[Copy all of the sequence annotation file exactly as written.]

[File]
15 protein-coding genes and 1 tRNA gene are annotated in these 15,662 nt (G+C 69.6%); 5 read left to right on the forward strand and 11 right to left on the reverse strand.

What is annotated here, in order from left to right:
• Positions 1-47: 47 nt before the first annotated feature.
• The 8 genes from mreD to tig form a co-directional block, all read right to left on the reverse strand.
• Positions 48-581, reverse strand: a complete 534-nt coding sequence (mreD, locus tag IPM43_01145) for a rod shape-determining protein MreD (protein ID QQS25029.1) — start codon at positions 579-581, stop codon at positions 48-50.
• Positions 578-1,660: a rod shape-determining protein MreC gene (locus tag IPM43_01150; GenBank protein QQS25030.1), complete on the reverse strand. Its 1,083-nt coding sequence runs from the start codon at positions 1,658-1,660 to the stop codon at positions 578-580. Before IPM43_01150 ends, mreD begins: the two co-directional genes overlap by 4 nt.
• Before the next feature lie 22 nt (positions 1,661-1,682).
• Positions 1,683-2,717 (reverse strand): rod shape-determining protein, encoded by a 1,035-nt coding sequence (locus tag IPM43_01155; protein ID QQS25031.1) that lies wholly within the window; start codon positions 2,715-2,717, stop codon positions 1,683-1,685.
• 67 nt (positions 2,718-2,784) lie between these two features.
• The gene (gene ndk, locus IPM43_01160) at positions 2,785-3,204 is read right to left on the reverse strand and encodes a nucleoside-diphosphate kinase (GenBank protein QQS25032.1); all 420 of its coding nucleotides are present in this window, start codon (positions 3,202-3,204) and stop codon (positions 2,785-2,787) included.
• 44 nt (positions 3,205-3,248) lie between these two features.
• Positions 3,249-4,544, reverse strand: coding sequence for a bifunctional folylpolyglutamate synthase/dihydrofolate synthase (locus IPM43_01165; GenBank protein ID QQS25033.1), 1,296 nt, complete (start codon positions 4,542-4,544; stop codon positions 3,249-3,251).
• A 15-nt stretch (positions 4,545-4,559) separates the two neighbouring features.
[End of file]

15 protein-coding genes and 1 tRNA gene are annotated in these 15,662 nt (G+C 69.6%); 5 read left to right on the forward strand and 11 right to left on the reverse strand.

What is annotated here, in order from left to right:
• Positions 1-47: 47 nt before the first annotated feature.
• The 8 genes from mreD to tig form a co-directional block, all read right to left on the reverse strand.
• Positions 48-581, reverse strand: a complete 534-nt coding sequence (mreD, locus tag IPM43_01145) for a rod shape-determining protein MreD (protein ID QQS25029.1) — start codon at positions 579-581, stop codon at positions 48-50.
• Positions 578-1,660: a rod shape-determining protein MreC gene (locus tag IPM43_01150; GenBank protein QQS25030.1), complete on the reverse strand. Its 1,083-nt coding sequence runs from the start codon at positions 1,658-1,660 to the stop codon at positions 578-580. Before IPM43_01150 ends, mreD begins: the two co-directional genes overlap by 4 nt.
• Before the next feature lie 22 nt (positions 1,661-1,682).
• Positions 1,683-2,717 (reverse strand): rod shape-determining protein, encoded by a 1,035-nt coding sequence (locus tag IPM43_01155; protein ID QQS25031.1) that lies wholly within the window; start codon positions 2,715-2,717, stop codon positions 1,683-1,685.
• 67 nt (positions 2,718-2,784) lie between these two features.
• The gene (gene ndk, locus IPM43_01160) at positions 2,785-3,204 is read right to left on the reverse strand and encodes a nucleoside-diphosphate kinase (GenBank protein QQS25032.1); all 420 of its coding nucleotides are present in this window, start codon (positions 3,202-3,204) and stop codon (positions 2,785-2,787) included.
• 44 nt (positions 3,205-3,248) lie between these two features.
• Positions 3,249-4,544, reverse strand: coding sequence for a bifunctional folylpolyglutamate synthase/dihydrofolate synthase (locus IPM43_01165; GenBank protein ID QQS25033.1), 1,296 nt, complete (start codon positions 4,542-4,544; stop codon positions 3,249-3,251).
• A 15-nt stretch (positions 4,545-4,559) separates the two neighbouring features.